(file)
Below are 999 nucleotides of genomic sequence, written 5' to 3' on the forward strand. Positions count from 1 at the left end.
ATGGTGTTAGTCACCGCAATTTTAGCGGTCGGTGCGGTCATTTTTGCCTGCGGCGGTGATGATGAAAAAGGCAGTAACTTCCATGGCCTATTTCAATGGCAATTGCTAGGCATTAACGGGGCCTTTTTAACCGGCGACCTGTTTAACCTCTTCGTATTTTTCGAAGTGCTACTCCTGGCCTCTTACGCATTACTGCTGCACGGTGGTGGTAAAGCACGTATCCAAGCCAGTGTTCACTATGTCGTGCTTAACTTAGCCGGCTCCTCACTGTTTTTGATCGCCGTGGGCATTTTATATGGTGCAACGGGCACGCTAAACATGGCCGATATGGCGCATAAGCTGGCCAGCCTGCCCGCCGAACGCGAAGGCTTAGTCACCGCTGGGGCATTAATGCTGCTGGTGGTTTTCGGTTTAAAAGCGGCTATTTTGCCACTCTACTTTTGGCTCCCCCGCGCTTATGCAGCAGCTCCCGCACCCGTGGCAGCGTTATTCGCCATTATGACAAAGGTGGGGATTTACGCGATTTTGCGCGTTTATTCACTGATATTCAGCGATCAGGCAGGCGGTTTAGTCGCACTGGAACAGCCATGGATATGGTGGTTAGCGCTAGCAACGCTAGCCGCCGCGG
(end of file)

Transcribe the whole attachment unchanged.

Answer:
Below are 999 nucleotides of genomic sequence, written 5' to 3' on the forward strand. Positions count from 1 at the left end.
ATGGTGTTAGTCACCGCAATTTTAGCGGTCGGTGCGGTCATTTTTGCCTGCGGCGGTGATGATGAAAAAGGCAGTAACTTCCATGGCCTATTTCAATGGCAATTGCTAGGCATTAACGGGGCCTTTTTAACCGGCGACCTGTTTAACCTCTTCGTATTTTTCGAAGTGCTACTCCTGGCCTCTTACGCATTACTGCTGCACGGTGGTGGTAAAGCACGTATCCAAGCCAGTGTTCACTATGTCGTGCTTAACTTAGCCGGCTCCTCACTGTTTTTGATCGCCGTGGGCATTTTATATGGTGCAACGGGCACGCTAAACATGGCCGATATGGCGCATAAGCTGGCCAGCCTGCCCGCCGAACGCGAAGGCTTAGTCACCGCTGGGGCATTAATGCTGCTGGTGGTTTTCGGTTTAAAAGCGGCTATTTTGCCACTCTACTTTTGGCTCCCCCGCGCTTATGCAGCAGCTCCCGCACCCGTGGCAGCGTTATTCGCCATTATGACAAAGGTGGGGATTTACGCGATTTTGCGCGTTTATTCACTGATATTCAGCGATCAGGCAGGCGGTTTAGTCGCACTGGAACAGCCATGGATATGGTGGTTAGCGCTAGCAACGCTAGCCGCCGCGG